- The number of signed contracts for co-ops and condos in Manhattan dropped 57% in July compared with a year ago, according to a report from Miller Samuel and Douglas Elliman.
- The high-end of the market is getting especially hard hit, with co-ops priced at $4 million to $10 million down over 75%.
- The number of unsold apartments is now at the highest level in almost a decade, according to Jonathan Miller, CEO of Miller Samuel.
Apartment contracts in Manhattan fell by more than half in July, while deals in many New York suburbs more than doubled, showing a continued flight from the city over the summer.
The number of signed contracts for co-ops and condos in Manhattan — the best real-time measure of activity — dropped 57% in July compared with a year ago, according to a report from Miller Samuel and Douglas Elliman. The high-end of the market is getting especially hard hit, with co-ops priced at $4 million to $10 million down over 75%.
As deals dry up, the number of apartments listed for sale is surging. New apartment listings jumped by 8% in July compared with a year ago. The number of unsold apartments is now at the highest level in almost a decade, according to Jonathan Miller, CEO of Miller Samuel. At the current sales rate, there is more than a 17-month supply of apartments for sale — more than twice the typical Manhattan average of about eight months.
Miller said the lockdown in the city — which prevented brokers from showing apartments until late June — combined with hundreds of thousands of affluent New Yorkers fleeing the city for the suburbs during the coronavirus pandemic made for a tough July, and potentially the summer.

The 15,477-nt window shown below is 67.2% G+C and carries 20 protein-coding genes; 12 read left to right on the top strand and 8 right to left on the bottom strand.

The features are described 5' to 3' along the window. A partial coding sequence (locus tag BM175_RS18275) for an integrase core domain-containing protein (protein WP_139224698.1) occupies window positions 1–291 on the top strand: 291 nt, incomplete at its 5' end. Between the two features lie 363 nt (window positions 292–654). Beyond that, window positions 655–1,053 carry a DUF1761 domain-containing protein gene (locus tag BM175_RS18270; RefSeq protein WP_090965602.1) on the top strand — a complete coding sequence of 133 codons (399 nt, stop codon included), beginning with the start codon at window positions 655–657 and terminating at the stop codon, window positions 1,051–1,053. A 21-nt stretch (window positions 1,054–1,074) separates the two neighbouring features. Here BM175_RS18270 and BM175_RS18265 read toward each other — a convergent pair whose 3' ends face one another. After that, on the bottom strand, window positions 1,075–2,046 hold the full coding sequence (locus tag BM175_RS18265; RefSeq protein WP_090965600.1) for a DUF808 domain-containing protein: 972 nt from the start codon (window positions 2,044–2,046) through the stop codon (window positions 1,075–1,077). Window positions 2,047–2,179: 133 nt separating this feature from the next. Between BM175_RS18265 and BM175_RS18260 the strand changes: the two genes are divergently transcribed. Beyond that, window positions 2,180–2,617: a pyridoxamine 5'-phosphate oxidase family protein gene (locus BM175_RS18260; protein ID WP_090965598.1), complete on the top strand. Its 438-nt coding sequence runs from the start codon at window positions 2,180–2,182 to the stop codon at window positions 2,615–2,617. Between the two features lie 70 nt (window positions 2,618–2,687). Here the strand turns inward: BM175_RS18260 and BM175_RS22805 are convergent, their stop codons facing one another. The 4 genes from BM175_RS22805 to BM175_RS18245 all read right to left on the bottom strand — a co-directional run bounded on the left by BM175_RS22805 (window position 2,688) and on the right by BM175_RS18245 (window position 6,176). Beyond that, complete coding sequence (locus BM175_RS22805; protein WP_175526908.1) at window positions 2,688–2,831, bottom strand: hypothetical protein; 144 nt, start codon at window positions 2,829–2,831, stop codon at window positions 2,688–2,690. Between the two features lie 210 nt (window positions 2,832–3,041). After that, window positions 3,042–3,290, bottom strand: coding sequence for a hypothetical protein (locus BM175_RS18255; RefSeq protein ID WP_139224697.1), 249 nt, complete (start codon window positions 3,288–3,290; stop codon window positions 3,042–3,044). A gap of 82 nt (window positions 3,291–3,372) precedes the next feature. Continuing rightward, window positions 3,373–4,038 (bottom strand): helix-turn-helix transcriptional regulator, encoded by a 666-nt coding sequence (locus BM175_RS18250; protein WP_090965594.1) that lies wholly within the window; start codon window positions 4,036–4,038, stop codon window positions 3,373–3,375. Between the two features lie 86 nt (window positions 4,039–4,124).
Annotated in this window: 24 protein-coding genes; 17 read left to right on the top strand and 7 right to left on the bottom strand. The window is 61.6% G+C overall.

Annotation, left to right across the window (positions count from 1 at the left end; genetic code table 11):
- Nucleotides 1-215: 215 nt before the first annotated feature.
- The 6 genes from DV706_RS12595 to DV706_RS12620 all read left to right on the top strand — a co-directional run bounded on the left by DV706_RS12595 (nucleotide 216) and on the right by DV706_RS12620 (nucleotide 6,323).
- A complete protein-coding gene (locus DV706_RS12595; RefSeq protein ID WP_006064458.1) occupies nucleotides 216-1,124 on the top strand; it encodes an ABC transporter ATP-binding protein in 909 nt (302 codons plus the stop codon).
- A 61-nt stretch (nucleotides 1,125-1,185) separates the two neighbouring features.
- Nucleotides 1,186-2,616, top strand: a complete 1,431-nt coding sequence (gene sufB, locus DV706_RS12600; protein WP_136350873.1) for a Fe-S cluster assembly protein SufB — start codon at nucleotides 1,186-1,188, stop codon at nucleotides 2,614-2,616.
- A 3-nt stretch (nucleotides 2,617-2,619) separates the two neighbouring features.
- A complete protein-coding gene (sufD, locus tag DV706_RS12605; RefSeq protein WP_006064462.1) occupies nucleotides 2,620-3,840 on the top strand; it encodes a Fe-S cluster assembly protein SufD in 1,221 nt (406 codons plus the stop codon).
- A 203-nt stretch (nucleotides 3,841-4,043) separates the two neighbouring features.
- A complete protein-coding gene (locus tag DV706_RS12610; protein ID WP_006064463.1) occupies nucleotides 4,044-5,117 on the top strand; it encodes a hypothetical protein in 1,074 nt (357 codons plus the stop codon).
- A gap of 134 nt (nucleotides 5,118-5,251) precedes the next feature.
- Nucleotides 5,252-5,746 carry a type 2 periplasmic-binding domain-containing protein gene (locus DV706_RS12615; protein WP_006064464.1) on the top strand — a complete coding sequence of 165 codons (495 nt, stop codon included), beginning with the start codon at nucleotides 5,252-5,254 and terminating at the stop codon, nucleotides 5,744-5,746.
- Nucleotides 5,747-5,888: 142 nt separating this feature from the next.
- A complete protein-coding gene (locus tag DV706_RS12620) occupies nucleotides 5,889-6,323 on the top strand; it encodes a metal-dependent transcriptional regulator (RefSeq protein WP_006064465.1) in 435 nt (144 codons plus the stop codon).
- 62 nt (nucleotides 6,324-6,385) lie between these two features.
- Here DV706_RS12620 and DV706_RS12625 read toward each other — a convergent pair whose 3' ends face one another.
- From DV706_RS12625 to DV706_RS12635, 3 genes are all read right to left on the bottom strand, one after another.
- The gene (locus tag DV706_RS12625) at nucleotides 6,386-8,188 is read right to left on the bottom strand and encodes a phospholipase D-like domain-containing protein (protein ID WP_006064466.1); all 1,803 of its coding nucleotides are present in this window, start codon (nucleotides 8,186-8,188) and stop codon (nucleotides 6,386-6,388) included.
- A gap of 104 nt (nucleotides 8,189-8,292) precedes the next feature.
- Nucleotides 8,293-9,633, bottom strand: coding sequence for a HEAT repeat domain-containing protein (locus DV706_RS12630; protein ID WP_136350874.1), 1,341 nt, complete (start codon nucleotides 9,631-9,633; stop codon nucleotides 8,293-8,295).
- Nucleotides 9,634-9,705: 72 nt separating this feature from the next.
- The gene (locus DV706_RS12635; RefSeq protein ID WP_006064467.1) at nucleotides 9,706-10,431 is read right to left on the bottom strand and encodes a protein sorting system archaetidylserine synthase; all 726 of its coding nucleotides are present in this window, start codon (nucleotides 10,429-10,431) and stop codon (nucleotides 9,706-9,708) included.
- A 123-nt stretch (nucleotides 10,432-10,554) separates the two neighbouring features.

"The city is less of an anchor now," he said. "It's going to take longer for the city to recover than the suburbs."
Suburbs around New York had a banner July, as New Yorkers purchased second homes for escape — and possibly a new primary residence. Sales contracts in the Hamptons more than doubled in July, with 267 deals. Signed contracts in Westchester County, New York, also more than doubled to 987 deals.
Connecticut has been an especially large beneficiary of New York City's troubles. There were more than 1,200 signed contracts in July in Fairfield County, Connecticut, while Greenwich saw an increase of 72%.
"Anything within a two-hour radius of the city is as busy as it's ever been," said Scott Durkin, president and chief operating officer of Douglas Elliman. "There's just this fear of density right now."
Still, New York real estate brokers say the city will recover quickly, once there is a vaccine and companies start bringing workers back to the office. They point to Sept. 11 and the Great Recession as proof that the city always rebounds. And they say the deep discounts that many buyers are hoping for aren't likely to materialize since sellers have so far balked at big price cuts.
"We had price cuts before Covid," Durkin said. "With interest rates so low, prices may not be as negotiable as some buyers might hope. But there will be people in different situations, and some might need to sell."
One segment that will likely have to cut prices is new condo developments. Brokers say new developments, which listed with sky-high prices during the past few years, will have to adjust to the more competitive market.
On Wednesday, the Getty Residences — a glamorous new condo building in downtown Manhattan designed by Peter Marino — announced price cuts of more than 50% on some units. One full-floor unit, with more than 3,800 square feet, had once been offered for over $20 million and is now listed for $10.5 million. The penthouse of the building was sold in 2018 for $59 million to hedge fund billionaire Robert Smith.